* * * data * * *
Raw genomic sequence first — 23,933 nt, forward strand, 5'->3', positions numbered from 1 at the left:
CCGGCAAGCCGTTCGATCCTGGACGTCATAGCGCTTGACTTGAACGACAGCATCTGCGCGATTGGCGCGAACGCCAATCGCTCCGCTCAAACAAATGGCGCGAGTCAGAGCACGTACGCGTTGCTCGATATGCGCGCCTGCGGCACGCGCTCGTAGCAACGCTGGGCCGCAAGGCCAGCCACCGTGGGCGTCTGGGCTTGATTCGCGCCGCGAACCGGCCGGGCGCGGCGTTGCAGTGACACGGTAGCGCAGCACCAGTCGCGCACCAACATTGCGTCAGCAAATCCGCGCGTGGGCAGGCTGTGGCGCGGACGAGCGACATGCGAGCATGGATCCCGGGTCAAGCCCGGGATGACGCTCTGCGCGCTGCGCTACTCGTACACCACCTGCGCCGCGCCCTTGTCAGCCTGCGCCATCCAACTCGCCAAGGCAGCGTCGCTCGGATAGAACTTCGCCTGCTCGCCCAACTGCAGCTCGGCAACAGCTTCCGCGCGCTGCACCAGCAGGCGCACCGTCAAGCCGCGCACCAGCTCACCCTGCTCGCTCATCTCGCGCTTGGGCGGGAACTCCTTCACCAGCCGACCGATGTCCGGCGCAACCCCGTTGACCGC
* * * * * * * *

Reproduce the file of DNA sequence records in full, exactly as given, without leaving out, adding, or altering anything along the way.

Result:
Raw genomic sequence first — 23,933 nt, forward strand, 5'->3', positions numbered from 1 at the left:
CCGGCAAGCCGTTCGATCCTGGACGTCATAGCGCTTGACTTGAACGACAGCATCTGCGCGATTGGCGCGAACGCCAATCGCTCCGCTCAAACAAATGGCGCGAGTCAGAGCACGTACGCGTTGCTCGATATGCGCGCCTGCGGCACGCGCTCGTAGCAACGCTGGGCCGCAAGGCCAGCCACCGTGGGCGTCTGGGCTTGATTCGCGCCGCGAACCGGCCGGGCGCGGCGTTGCAGTGACACGGTAGCGCAGCACCAGTCGCGCACCAACATTGCGTCAGCAAATCCGCGCGTGGGCAGGCTGTGGCGCGGACGAGCGACATGCGAGCATGGATCCCGGGTCAAGCCCGGGATGACGCTCTGCGCGCTGCGCTACTCGTACACCACCTGCGCCGCGCCCTTGTCAGCCTGCGCCATCCAACTCGCCAAGGCAGCGTCGCTCGGATAGAACTTCGCCTGCTCGCCCAACTGCAGCTCGGCAACAGCTTCCGCGCGCTGCACCAGCAGGCGCACCGTCAAGCCGCGCACCAGCTCACCCTGCTCGCTCATCTCGCGCTTGGGCGGGAACTCCTTCACCAGCCGACCGATGTCCGGCGCAACCCCGTTGACCGC